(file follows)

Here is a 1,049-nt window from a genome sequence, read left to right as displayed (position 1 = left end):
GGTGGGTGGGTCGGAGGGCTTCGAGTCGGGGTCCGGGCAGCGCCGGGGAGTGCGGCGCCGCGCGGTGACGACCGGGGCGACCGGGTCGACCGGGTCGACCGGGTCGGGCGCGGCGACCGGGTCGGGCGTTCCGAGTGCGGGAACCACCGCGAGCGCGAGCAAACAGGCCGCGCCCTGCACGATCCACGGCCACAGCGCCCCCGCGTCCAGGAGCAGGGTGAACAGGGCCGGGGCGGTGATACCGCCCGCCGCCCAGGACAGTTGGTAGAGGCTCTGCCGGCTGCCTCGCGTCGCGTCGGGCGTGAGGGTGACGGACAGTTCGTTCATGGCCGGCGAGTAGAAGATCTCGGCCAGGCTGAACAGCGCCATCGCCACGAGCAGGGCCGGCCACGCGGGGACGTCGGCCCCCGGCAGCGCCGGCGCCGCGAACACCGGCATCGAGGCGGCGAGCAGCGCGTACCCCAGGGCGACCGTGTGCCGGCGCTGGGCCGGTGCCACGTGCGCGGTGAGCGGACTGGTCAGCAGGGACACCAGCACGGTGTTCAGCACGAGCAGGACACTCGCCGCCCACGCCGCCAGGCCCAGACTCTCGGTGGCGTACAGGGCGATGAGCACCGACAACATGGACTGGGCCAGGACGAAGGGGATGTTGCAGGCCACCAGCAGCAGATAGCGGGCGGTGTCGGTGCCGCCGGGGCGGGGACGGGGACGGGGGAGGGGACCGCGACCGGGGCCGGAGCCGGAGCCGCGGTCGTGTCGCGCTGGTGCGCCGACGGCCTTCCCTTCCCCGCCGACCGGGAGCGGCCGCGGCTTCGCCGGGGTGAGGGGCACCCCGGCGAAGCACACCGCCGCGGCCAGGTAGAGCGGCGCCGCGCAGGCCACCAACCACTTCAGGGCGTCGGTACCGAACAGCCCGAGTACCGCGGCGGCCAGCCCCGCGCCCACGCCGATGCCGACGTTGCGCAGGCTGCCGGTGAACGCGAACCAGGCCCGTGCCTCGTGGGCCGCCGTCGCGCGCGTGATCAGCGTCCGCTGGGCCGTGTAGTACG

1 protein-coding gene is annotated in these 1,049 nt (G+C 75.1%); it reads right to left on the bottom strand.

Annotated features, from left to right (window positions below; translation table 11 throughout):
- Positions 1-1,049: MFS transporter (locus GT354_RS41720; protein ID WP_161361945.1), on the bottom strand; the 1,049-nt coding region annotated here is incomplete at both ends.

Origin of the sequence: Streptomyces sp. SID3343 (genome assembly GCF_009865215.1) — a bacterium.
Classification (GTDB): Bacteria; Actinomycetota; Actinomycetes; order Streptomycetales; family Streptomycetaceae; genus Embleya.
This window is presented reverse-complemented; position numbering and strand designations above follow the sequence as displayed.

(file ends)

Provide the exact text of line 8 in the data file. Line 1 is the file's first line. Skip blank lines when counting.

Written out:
This window is presented reverse-complemented; position numbering and strand designations above follow the sequence as displayed.